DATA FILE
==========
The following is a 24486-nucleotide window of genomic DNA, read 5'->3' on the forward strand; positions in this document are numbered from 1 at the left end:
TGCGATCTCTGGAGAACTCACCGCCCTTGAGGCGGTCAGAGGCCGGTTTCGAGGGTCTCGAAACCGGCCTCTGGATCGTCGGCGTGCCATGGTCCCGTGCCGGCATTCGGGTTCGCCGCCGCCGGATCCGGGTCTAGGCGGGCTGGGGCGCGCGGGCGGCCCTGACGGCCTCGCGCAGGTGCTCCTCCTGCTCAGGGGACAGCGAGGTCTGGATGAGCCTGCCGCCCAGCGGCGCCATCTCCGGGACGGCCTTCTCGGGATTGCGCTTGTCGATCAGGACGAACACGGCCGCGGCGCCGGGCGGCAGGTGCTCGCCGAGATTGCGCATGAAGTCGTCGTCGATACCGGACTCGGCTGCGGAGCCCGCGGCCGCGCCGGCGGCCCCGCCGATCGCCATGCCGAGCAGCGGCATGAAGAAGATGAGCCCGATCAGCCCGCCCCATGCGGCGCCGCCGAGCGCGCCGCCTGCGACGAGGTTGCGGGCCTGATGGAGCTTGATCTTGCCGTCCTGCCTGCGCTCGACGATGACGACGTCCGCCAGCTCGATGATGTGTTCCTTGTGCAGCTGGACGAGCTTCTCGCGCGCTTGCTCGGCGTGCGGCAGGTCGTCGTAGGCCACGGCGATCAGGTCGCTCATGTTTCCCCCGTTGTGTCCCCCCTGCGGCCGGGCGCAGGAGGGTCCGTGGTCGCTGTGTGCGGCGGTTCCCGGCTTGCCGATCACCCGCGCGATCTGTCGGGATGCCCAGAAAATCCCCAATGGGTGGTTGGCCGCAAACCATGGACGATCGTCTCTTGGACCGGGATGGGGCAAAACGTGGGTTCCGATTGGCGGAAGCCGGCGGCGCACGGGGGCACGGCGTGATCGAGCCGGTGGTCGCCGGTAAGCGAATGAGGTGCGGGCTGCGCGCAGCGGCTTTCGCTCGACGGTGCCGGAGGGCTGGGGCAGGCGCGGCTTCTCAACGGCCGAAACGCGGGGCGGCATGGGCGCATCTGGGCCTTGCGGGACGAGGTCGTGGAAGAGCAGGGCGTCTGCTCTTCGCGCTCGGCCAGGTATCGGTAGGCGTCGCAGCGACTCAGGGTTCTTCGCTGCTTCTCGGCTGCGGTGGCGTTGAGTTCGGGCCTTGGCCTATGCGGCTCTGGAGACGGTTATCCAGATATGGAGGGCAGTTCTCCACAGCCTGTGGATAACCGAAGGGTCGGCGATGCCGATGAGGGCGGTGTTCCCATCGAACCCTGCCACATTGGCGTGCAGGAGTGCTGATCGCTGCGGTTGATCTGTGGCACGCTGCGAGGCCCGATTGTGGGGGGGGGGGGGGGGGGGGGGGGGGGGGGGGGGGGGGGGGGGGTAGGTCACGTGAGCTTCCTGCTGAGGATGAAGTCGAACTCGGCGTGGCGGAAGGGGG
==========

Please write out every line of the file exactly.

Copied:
The following is a 24486-nucleotide window of genomic DNA, read 5'->3' on the forward strand; positions in this document are numbered from 1 at the left end:
TGCGATCTCTGGAGAACTCACCGCCCTTGAGGCGGTCAGAGGCCGGTTTCGAGGGTCTCGAAACCGGCCTCTGGATCGTCGGCGTGCCATGGTCCCGTGCCGGCATTCGGGTTCGCCGCCGCCGGATCCGGGTCTAGGCGGGCTGGGGCGCGCGGGCGGCCCTGACGGCCTCGCGCAGGTGCTCCTCCTGCTCAGGGGACAGCGAGGTCTGGATGAGCCTGCCGCCCAGCGGCGCCATCTCCGGGACGGCCTTCTCGGGATTGCGCTTGTCGATCAGGACGAACACGGCCGCGGCGCCGGGCGGCAGGTGCTCGCCGAGATTGCGCATGAAGTCGTCGTCGATACCGGACTCGGCTGCGGAGCCCGCGGCCGCGCCGGCGGCCCCGCCGATCGCCATGCCGAGCAGCGGCATGAAGAAGATGAGCCCGATCAGCCCGCCCCATGCGGCGCCGCCGAGCGCGCCGCCTGCGACGAGGTTGCGGGCCTGATGGAGCTTGATCTTGCCGTCCTGCCTGCGCTCGACGATGACGACGTCCGCCAGCTCGATGATGTGTTCCTTGTGCAGCTGGACGAGCTTCTCGCGCGCTTGCTCGGCGTGCGGCAGGTCGTCGTAGGCCACGGCGATCAGGTCGCTCATGTTTCCCCCGTTGTGTCCCCCCTGCGGCCGGGCGCAGGAGGGTCCGTGGTCGCTGTGTGCGGCGGTTCCCGGCTTGCCGATCACCCGCGCGATCTGTCGGGATGCCCAGAAAATCCCCAATGGGTGGTTGGCCGCAAACCATGGACGATCGTCTCTTGGACCGGGATGGGGCAAAACGTGGGTTCCGATTGGCGGAAGCCGGCGGCGCACGGGGGCACGGCGTGATCGAGCCGGTGGTCGCCGGTAAGCGAATGAGGTGCGGGCTGCGCGCAGCGGCTTTCGCTCGACGGTGCCGGAGGGCTGGGGCAGGCGCGGCTTCTCAACGGCCGAAACGCGGGGCGGCATGGGCGCATCTGGGCCTTGCGGGACGAGGTCGTGGAAGAGCAGGGCGTCTGCTCTTCGCGCTCGGCCAGGTATCGGTAGGCGTCGCAGCGACTCAGGGTTCTTCGCTGCTTCTCGGCTGCGGTGGCGTTGAGTTCGGGCCTTGGCCTATGCGGCTCTGGAGACGGTTATCCAGATATGGAGGGCAGTTCTCCACAGCCTGTGGATAACCGAAGGGTCGGCGATGCCGATGAGGGCGGTGTTCCCATCGAACCCTGCCACATTGGCGTGCAGGAGTGCTGATCGCTGCGGTTGATCTGTGGCACGCTGCGAGGCCCGATTGTGGGGGGGGGGGGGGGGGGGGGGGGGGGGGGGGGGGGGGGGGGGGTAGGTCACGTGAGCTTCCTGCTGAGGATGAAGTCGAACTCGGCGTGGCGGAAGGGGG